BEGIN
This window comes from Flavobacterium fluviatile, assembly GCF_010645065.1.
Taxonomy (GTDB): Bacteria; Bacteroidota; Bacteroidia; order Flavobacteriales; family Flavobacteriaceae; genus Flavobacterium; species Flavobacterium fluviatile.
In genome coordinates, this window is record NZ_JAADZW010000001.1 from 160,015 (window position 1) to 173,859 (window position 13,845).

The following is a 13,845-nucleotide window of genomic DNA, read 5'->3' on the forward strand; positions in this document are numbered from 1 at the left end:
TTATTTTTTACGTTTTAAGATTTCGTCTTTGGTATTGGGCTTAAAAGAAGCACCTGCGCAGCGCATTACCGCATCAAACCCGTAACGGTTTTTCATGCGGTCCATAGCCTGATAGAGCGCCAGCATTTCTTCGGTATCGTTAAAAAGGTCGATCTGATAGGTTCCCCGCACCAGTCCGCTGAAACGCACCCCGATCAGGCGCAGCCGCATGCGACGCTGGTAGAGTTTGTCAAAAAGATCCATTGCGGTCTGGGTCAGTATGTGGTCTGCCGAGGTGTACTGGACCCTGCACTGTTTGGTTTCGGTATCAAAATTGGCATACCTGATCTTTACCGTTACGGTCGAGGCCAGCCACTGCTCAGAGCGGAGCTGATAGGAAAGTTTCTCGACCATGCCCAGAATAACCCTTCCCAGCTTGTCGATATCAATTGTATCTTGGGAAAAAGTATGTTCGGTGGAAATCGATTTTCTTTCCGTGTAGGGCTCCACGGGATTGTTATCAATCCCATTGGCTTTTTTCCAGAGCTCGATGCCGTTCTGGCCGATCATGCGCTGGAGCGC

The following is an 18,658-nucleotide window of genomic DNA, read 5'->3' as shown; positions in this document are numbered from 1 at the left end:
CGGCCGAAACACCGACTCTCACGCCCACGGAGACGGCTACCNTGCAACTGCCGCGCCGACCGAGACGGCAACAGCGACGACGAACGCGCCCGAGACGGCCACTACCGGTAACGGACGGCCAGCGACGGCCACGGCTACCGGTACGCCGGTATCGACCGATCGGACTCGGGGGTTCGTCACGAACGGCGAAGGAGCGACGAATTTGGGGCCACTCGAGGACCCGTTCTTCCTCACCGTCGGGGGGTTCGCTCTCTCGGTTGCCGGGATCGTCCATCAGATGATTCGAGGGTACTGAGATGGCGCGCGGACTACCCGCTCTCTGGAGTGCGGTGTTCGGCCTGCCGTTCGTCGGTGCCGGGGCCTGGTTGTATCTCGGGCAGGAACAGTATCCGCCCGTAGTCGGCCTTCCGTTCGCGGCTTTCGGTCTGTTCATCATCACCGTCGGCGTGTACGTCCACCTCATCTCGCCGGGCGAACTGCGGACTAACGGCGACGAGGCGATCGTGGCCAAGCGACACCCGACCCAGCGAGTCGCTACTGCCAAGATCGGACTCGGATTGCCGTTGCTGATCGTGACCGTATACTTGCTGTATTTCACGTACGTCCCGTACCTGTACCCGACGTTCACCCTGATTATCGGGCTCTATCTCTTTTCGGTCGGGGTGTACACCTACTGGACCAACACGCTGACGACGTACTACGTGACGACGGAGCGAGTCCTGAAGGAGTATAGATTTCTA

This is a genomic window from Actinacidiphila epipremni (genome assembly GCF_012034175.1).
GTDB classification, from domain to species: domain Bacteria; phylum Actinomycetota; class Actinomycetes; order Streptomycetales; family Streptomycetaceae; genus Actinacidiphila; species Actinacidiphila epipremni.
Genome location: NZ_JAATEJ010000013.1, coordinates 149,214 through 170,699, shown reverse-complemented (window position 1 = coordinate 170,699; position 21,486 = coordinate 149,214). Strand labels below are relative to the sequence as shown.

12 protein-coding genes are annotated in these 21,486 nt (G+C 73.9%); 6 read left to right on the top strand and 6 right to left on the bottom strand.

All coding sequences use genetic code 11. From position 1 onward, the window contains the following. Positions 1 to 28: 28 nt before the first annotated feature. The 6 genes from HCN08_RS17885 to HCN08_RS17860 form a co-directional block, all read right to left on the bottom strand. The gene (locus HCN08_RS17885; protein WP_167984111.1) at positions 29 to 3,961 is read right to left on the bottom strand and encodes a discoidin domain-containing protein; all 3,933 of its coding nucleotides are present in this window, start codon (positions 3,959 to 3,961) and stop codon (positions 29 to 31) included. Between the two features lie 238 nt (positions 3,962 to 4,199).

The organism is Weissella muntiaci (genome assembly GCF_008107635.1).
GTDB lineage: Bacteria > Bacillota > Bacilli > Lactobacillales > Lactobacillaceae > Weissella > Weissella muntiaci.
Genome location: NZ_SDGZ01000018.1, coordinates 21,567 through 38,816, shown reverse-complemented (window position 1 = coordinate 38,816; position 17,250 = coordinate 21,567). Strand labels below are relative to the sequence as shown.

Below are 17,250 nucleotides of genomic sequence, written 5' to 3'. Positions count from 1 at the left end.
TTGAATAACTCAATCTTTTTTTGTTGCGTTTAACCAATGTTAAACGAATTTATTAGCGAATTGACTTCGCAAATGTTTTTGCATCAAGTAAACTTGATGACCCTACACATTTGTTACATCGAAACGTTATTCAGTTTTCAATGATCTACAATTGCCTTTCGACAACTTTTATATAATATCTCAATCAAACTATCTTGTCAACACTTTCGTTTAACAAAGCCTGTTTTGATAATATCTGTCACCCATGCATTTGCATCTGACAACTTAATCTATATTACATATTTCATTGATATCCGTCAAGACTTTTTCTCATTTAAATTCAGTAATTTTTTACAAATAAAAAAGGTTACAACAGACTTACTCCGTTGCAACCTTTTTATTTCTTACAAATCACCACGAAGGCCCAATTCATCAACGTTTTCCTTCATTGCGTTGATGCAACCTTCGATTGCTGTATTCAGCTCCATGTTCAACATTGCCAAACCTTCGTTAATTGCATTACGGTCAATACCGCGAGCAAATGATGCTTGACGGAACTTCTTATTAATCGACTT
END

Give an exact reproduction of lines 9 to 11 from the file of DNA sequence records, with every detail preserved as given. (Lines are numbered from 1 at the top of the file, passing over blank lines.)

GTDB classification, from domain to species: domain Bacteria; phylum Actinomycetota; class Actinomycetes; order Streptomycetales; family Streptomycetaceae; genus Actinacidiphila; species Actinacidiphila epipremni.
Genome location: NZ_JAATEJ010000013.1, coordinates 149,214 through 170,699, shown reverse-complemented (window position 1 = coordinate 170,699; position 21,486 = coordinate 149,214). Strand labels below are relative to the sequence as shown.

12 protein-coding genes are annotated in these 21,486 nt (G+C 73.9%); 6 read left to right on the top strand and 6 right to left on the bottom strand.